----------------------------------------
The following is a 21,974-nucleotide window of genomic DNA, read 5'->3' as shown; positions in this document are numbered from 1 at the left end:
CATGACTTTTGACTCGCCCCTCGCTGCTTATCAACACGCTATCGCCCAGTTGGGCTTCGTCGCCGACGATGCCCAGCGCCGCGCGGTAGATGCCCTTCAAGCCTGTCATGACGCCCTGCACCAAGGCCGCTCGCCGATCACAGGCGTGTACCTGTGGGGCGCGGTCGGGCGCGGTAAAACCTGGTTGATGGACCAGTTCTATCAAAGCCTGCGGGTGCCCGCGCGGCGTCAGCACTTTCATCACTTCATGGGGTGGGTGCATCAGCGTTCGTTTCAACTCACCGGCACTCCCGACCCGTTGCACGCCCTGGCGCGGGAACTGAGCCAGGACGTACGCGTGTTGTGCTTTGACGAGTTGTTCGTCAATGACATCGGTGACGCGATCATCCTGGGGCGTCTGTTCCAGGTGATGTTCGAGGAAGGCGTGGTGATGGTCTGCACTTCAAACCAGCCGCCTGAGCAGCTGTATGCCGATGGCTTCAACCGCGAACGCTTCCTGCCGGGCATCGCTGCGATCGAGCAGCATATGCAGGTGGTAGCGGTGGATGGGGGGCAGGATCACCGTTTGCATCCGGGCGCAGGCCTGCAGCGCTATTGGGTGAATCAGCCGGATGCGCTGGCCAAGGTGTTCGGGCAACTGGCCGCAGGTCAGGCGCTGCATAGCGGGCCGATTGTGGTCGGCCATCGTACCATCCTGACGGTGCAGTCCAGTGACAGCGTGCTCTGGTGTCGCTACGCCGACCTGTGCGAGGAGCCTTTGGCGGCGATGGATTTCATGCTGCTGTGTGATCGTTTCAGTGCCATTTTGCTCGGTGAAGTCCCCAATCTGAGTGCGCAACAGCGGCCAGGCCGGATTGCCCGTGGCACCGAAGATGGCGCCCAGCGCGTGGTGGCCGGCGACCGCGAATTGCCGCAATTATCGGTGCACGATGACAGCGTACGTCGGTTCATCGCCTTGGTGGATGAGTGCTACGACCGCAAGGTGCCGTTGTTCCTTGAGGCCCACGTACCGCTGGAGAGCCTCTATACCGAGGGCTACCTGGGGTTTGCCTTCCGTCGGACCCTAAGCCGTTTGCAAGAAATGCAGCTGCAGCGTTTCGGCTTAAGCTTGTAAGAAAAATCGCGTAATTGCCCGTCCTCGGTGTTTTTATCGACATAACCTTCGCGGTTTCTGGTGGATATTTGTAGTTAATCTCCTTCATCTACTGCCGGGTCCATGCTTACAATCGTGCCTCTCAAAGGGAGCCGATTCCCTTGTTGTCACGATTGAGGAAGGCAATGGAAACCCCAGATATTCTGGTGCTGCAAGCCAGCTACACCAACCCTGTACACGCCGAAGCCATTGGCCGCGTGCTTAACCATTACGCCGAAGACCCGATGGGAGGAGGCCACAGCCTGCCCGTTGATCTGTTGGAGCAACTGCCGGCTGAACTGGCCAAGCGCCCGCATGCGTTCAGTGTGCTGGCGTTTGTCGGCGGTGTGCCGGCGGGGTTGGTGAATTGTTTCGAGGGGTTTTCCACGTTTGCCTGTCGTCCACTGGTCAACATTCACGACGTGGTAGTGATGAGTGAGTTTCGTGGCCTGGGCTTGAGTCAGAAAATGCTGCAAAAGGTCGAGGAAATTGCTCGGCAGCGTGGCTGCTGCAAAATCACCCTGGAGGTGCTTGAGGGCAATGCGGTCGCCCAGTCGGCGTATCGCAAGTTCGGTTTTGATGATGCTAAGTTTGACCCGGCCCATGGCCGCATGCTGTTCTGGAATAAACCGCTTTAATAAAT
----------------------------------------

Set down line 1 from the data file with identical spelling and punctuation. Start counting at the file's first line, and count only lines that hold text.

The following is a 21,974-nucleotide window of genomic DNA, read 5'->3' as shown; positions in this document are numbered from 1 at the left end: